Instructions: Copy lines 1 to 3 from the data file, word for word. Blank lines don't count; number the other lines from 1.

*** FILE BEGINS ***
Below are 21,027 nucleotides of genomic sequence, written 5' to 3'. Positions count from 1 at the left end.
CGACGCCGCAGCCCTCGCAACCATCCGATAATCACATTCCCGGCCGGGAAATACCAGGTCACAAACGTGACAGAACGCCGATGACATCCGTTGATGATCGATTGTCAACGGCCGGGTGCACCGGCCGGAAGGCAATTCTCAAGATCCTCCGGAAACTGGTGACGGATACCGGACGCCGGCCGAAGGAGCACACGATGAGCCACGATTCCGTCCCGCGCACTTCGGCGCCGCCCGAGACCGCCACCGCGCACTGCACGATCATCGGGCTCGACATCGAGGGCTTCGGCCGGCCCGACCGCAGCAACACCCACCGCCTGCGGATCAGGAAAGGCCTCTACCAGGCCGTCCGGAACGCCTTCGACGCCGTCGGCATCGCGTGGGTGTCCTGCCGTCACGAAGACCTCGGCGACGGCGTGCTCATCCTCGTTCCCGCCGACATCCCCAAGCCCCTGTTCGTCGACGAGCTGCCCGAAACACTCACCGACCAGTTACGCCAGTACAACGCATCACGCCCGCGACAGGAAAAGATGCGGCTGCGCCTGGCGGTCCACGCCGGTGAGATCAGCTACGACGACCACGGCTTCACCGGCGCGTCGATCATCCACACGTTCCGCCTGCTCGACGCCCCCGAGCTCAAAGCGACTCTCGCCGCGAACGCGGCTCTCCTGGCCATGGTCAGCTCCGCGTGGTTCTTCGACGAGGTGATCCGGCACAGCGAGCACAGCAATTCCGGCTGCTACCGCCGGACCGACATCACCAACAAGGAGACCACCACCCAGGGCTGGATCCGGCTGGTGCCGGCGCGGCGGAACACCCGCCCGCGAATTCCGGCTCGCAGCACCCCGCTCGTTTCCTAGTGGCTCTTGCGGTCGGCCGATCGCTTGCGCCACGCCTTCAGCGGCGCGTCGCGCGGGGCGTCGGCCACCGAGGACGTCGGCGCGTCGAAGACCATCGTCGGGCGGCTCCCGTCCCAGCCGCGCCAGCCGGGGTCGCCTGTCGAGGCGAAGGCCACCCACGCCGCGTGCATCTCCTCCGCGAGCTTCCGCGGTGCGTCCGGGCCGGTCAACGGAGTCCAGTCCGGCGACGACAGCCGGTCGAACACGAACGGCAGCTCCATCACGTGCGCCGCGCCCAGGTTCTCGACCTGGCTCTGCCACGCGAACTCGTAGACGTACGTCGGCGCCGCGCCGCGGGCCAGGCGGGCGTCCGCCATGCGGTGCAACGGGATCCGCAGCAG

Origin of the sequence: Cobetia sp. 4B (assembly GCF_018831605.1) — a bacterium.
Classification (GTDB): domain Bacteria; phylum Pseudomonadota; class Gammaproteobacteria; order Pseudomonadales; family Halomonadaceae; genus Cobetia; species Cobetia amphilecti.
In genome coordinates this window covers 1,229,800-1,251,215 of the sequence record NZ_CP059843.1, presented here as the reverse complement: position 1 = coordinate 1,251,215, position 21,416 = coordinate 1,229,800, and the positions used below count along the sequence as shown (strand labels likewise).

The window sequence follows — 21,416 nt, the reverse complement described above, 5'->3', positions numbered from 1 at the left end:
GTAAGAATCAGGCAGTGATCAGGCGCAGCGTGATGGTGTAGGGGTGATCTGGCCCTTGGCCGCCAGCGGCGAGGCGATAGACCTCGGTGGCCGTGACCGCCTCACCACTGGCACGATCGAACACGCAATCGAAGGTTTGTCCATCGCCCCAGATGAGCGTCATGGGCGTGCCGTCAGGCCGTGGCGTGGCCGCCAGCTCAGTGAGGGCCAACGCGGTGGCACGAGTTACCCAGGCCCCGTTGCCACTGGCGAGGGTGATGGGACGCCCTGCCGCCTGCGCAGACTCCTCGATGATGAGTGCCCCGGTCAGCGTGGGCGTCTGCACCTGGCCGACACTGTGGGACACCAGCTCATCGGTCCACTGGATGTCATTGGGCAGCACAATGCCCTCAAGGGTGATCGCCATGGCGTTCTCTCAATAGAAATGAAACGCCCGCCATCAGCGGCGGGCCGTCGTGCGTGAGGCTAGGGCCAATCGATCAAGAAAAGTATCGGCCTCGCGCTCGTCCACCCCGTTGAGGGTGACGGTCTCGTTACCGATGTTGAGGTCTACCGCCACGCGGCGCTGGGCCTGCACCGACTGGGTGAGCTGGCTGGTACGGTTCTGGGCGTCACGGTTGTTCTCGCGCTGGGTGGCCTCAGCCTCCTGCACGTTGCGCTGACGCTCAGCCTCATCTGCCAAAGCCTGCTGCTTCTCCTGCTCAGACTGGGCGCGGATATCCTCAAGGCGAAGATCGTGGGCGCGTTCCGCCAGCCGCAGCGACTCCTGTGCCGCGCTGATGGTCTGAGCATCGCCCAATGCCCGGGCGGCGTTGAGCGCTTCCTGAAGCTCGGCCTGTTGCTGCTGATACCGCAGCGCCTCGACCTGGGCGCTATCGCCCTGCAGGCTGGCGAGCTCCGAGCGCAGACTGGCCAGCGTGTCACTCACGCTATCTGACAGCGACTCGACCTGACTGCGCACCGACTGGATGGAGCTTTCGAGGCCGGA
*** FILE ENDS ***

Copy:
Below are 21,027 nucleotides of genomic sequence, written 5' to 3'. Positions count from 1 at the left end.
CGACGCCGCAGCCCTCGCAACCATCCGATAATCACATTCCCGGCCGGGAAATACCAGGTCACAAACGTGACAGAACGCCGATGACATCCGTTGATGATCGATTGTCAACGGCCGGGTGCACCGGCCGGAAGGCAATTCTCAAGATCCTCCGGAAACTGGTGACGGATACCGGACGCCGGCCGAAGGAGCACACGATGAGCCACGATTCCGTCCCGCGCACTTCGGCGCCGCCCGAGACCGCCACCGCGCACTGCACGATCATCGGGCTCGACATCGAGGGCTTCGGCCGGCCCGACCGCAGCAACACCCACCGCCTGCGGATCAGGAAAGGCCTCTACCAGGCCGTCCGGAACGCCTTCGACGCCGTCGGCATCGCGTGGGTGTCCTGCCGTCACGAAGACCTCGGCGACGGCGTGCTCATCCTCGTTCCCGCCGACATCCCCAAGCCCCTGTTCGTCGACGAGCTGCCCGAAACACTCACCGACCAGTTACGCCAGTACAACGCATCACGCCCGCGACAGGAAAAGATGCGGCTGCGCCTGGCGGTCCACGCCGGTGAGATCAGCTACGACGACCACGGCTTCACCGGCGCGTCGATCATCCACACGTTCCGCCTGCTCGACGCCCCCGAGCTCAAAGCGACTCTCGCCGCGAACGCGGCTCTCCTGGCCATGGTCAGCTCCGCGTGGTTCTTCGACGAGGTGATCCGGCACAGCGAGCACAGCAATTCCGGCTGCTACCGCCGGACCGACATCACCAACAAGGAGACCACCACCCAGGGCTGGATCCGGCTGGTGCCGGCGCGGCGGAACACCCGCCCGCGAATTCCGGCTCGCAGCACCCCGCTCGTTTCCTAGTGGCTCTTGCGGTCGGCCGATCGCTTGCGCCACGCCTTCAGCGGCGCGTCGCGCGGGGCGTCGGCCACCGAGGACGTCGGCGCGTCGAAGACCATCGTCGGGCGGCTCCCGTCCCAGCCGCGCCAGCCGGGGTCGCCTGTCGAGGCGAAGGCCACCCACGCCGCGTGCATCTCCTCCGCGAGCTTCCGCGGTGCGTCCGGGCCGGTCAACGGAGTCCAGTCCGGCGACGACAGCCGGTCGAACACGAACGGCAGCTCCATCACGTGCGCCGCGCCCAGGTTCTCGACCTGGCTCTGCCACGCGAACTCGTAGACGTACGTCGGCGCCGCGCCGCGGGCCAGGCGGGCGTCCGCCATGCGGTGCAACGGGATCCGCAGCAG

Origin of the sequence: Cobetia sp. 4B (assembly GCF_018831605.1) — a bacterium.